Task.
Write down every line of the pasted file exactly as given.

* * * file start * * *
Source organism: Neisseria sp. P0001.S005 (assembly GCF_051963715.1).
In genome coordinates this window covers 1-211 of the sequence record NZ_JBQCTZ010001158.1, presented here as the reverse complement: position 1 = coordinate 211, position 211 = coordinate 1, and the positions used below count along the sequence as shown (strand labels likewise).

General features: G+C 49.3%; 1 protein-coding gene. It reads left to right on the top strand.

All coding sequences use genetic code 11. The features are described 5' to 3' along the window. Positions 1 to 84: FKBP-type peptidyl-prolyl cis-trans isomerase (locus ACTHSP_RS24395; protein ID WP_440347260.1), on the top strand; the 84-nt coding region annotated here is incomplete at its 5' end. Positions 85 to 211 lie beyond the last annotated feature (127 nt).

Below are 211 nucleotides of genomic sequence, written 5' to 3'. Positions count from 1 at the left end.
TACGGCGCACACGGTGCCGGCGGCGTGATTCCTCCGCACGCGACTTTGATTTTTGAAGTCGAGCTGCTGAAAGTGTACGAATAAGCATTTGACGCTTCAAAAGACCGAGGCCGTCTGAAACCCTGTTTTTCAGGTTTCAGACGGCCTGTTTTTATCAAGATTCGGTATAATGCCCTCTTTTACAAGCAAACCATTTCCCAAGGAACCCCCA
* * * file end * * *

Source organism: Neisseria sp. P0001.S005 (assembly GCF_051963715.1).
In genome coordinates this window covers 1-211 of the sequence record NZ_JBQCTZ010001158.1, presented here as the reverse complement: position 1 = coordinate 211, position 211 = coordinate 1, and the positions used below count along the sequence as shown (strand labels likewise).

General features: G+C 49.3%; 1 protein-coding gene. It reads left to right on the top strand.

All coding sequences use genetic code 11. The features are described 5' to 3' along the window. Positions 1 to 84: FKBP-type peptidyl-prolyl cis-trans isomerase (locus ACTHSP_RS24395; protein ID WP_440347260.1), on the top strand; the 84-nt coding region annotated here is incomplete at its 5' end. Positions 85 to 211 lie beyond the last annotated feature (127 nt).

Below are 211 nucleotides of genomic sequence, written 5' to 3'. Positions count from 1 at the left end.
TACGGCGCACACGGTGCCGGCGGCGTGATTCCTCCGCACGCGACTTTGATTTTTGAAGTCGAGCTGCTGAAAGTGTACGAATAAGCATTTGACGCTTCAAAAGACCGAGGCCGTCTGAAACCCTGTTTTTCAGGTTTCAGACGGCCTGTTTTTATCAAGATTCGGTATAATGCCCTCTTTTACAAGCAAACCATTTCCCAAGGAACCCCCA